People searching for a way to help the victims of the devastation in New York and Washington poured into Chicago area hospitals and blood banks on Tuesday, stretching the region's blood collection system to its limits.
Volunteers lined the corridors of blood collection centers, sometimes being turned away due to overcrowding or waiting hours for their chance to help. The crush was so heavy that some officials urged people to wait a day or two before going in.
Two trucks containing 500 units of blood products and medical supplies were headed to New Jersey Tuesday evening from Abbott Laboratories, containing blood from donors in Illinois and Wisconsin. Three more trucks with blood and supplies from Abbott and LifeSource Blood Services were to depart for the coast Wednesday.
The intense urge to do something--anything--in response to the horrific images coming from New York and Washington drove Ted Mitchell, 30, to donate blood at Rush-Presbyterian-St. Luke's Medical Center.
"I just had an awful feeling of helplessness," said Mitchell, one of dozens of donors who had come to the Rush blood center by mid-morning. "This was a way I could do something."
At the LifeSource office in Westmont, Carol Majewski of La Grange walked in to give blood and wound up pulling volunteer duty answering the telephone.
"It needed to be answered," said Majewski, a first-time blood donor.
Impromptu blood drives sprang up in virtually every hospital across the region. Advocate Lutheran General Hospital in Park Ridge began a drive within hours of the news breaking.
"We've already had 50 to 100 people here," spokeswoman Kim Waterman said. "There are 50 people waiting right now."
Busy signals almost invariably greeted would-be volunteers calling LifeSource and the American Red Cross. The Red Cross was urging groups, churches, organizations and social clubs to sponsor their own blood drives.
Sears, Roebuck and Co. organized a massive blood drive on Wednesday at its headquarters in Hoffman Estates, as well as at a number of its stores across the country.
The company, which has an ongoing relationship with the Red Cross, also donated $1 million in immediate aid as well as generators and other merchandise to the National Guard and relief workers.
It is uncertain how much blood collected in Chicago will go to the attack victims. The Red Cross was offering 80,000 units to the affected areas from donors all over the country. But Dr. Jerry Squires, the group's chief scientific officer, said that supply probably would be swiftly consumed.
People around the country prepared to offer more than blood to the victims.
Federal officials Tuesday took the unprecedented step of activating the National Disaster Medical System on a nationwide basis. More than 7,000 medical personnel around the country were ready to be deployed to the affected areas, including 80 specialized disaster assistance teams.
On Tuesday afternoon more than 300 medical personnel from six eastern states were dispatched to Washington and New York by Tommy Thompson, secretary of the federal Department of Health and Human Services. Although Illinois hospitals also were ready to send assistance, HHS officials said it appeared that the help from eastern states would be enough.
The nation's 137 burn centers also prepared to accept patients, according to the American Burn Association's Susan Browning. But no burn centers outside of the New York and Washington regions were receiving patients from the disaster, she said.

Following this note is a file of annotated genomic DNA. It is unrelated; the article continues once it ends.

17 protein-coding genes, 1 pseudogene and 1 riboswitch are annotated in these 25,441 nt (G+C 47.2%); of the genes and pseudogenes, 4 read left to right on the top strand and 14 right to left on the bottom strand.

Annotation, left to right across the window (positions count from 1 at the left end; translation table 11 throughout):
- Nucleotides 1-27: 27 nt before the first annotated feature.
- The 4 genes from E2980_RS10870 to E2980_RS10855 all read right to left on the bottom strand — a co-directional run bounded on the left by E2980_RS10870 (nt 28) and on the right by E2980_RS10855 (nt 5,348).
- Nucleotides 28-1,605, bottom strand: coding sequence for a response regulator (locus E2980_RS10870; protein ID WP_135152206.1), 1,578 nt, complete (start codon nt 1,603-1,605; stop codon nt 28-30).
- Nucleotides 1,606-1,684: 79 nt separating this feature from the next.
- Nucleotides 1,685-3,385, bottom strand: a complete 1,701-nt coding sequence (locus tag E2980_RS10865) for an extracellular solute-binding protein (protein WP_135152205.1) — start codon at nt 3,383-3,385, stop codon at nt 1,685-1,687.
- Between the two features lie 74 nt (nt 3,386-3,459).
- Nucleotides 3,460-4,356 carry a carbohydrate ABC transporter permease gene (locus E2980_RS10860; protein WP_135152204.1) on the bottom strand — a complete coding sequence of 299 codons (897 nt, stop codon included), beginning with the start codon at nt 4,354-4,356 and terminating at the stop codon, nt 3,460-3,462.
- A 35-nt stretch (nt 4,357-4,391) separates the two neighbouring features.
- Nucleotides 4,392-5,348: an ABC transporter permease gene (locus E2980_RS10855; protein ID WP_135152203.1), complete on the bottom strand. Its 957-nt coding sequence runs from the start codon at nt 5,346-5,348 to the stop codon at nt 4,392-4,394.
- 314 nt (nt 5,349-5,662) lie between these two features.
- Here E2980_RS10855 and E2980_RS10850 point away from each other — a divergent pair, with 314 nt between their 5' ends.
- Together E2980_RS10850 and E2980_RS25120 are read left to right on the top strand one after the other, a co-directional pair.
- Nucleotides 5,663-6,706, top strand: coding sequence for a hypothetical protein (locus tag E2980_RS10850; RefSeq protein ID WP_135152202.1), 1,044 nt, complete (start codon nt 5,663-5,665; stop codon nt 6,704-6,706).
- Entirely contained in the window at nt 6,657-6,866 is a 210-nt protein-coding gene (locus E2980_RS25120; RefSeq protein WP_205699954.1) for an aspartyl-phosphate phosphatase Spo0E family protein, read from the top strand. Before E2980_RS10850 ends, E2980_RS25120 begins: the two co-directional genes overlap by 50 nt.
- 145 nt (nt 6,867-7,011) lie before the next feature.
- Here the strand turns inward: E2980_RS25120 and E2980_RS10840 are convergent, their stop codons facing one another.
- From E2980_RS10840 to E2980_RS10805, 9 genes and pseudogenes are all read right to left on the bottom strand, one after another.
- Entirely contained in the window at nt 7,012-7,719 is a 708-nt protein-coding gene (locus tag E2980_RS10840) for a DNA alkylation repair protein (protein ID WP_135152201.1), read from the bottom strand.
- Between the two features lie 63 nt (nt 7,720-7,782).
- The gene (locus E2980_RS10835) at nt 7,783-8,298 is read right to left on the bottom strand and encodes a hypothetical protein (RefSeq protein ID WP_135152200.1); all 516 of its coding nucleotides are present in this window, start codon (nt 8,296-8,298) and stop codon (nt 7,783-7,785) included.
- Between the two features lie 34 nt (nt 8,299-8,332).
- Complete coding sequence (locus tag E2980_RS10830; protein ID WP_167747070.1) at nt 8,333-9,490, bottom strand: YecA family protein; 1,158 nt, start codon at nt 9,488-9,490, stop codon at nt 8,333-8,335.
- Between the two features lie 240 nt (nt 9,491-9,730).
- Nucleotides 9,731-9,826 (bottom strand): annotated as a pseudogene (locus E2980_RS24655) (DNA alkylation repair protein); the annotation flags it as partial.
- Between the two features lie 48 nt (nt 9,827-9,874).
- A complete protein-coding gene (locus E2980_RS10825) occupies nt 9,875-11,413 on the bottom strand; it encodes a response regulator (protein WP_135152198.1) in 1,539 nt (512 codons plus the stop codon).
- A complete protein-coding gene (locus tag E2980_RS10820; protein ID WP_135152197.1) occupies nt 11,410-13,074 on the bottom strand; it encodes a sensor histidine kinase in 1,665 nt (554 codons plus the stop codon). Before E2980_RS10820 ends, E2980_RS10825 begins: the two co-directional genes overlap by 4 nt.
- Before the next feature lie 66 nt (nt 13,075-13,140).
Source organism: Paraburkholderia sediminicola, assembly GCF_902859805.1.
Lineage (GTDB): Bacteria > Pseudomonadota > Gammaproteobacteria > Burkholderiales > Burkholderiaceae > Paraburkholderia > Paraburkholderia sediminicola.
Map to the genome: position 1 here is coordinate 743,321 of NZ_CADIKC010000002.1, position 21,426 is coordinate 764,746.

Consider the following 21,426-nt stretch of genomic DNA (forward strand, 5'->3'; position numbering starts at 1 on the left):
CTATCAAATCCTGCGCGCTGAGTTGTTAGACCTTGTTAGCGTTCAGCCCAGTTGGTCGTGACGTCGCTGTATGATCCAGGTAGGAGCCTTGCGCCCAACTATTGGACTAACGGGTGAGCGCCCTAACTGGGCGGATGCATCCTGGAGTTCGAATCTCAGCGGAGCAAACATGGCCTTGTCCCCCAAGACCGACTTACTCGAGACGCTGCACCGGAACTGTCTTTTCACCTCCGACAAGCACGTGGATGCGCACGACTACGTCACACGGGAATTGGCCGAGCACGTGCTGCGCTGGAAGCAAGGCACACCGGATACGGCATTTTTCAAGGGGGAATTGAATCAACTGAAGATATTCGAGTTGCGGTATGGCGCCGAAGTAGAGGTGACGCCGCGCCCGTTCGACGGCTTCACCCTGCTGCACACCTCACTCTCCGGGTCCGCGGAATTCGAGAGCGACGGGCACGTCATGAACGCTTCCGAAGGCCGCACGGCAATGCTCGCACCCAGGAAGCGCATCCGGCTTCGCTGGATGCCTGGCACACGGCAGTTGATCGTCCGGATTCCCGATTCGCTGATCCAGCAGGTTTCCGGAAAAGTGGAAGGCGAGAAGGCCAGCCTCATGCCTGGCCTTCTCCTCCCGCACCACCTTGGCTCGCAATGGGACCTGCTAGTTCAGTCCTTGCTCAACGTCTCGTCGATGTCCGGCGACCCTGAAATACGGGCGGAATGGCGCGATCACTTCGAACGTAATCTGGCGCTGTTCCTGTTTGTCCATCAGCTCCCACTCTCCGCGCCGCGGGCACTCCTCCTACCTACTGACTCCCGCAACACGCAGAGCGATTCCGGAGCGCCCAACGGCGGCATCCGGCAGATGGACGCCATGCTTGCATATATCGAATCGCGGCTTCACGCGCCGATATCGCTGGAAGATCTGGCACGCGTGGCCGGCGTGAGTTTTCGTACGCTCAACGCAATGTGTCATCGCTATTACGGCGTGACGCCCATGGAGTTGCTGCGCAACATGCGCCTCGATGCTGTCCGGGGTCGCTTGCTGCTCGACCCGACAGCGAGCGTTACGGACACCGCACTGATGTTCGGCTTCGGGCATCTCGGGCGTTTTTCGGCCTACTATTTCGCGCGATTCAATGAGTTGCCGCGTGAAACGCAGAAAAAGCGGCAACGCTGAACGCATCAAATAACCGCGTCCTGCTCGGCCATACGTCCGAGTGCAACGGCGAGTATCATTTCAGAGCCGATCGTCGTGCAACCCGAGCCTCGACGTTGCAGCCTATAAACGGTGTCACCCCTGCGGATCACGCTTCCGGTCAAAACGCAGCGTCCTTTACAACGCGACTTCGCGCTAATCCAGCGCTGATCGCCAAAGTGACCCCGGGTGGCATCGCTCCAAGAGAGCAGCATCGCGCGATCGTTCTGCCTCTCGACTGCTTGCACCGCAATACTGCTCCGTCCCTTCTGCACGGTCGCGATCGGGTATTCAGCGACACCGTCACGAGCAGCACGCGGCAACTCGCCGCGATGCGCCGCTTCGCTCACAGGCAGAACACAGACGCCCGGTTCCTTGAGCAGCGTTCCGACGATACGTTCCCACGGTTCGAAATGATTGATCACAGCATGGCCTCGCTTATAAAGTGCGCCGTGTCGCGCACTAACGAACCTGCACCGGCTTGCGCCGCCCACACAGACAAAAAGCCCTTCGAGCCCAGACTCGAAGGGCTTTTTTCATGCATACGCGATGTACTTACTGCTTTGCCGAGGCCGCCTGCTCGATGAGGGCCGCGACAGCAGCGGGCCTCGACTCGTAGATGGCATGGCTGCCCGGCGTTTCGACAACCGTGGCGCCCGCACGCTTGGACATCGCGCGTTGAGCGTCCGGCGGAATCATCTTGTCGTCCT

Blood appeared to be a more pressing need. Cheryl Balough of LifeSource said New York hospitals had put out a call for plasma and platelets, blood components that are used for surgeries, burn victims and to help clotting. Blood will be sent from the Chicago area on Abbott's refrigerated trucks, and possibly by air later, she said.
An official with the New York Blood Center told The New York Times that the center had a five-day supply of blood before the crashes--normally a "pretty good inventory," the official said.
The National Association of Community Blood Centers, a major supplier of blood in New York City, said it sent about 15,000 pints to the city immediately after the attacks and is working with the military to ship more. Getting the supplies into the city promised to be difficult, with air traffic grounded around the country and most rail and auto traffic into New York City halted.
Within hours of the attacks, Abbott began taking measures unseen in the North Chicago-based company's 113-year history. Its workers loaded trucks with everything from pain medication and antibiotics to IVs and tubing and sent them east. The National Guard and police escorted some of the company's vehicles to hospitals in New York and New Jersey.
There will be a lag of one or two days before blood makes it to the victims. All donations must be tested for diseases such as HIV or hepatitis before they are sent to a hospital.
The nation's blood supply was well stocked before the attack thanks to an aggressive campaign by the American Red Cross. But some said the disaster was an illustration of why blood donation must be ongoing.
"The people who are in need of a transfusion in New York City right now, of which there are probably thousands, they're relying on those who donated on a regular basis," said Dr. Bruce McLeod, medical director of Rush's blood center. "It's wonderful that people come out, but they need to keep coming back, so we always have plenty on hand."
"There will still be an urgent need in a week and still an urgent need in two weeks, and possibly and probably beyond that," said Red Cross spokesman Mark Shields.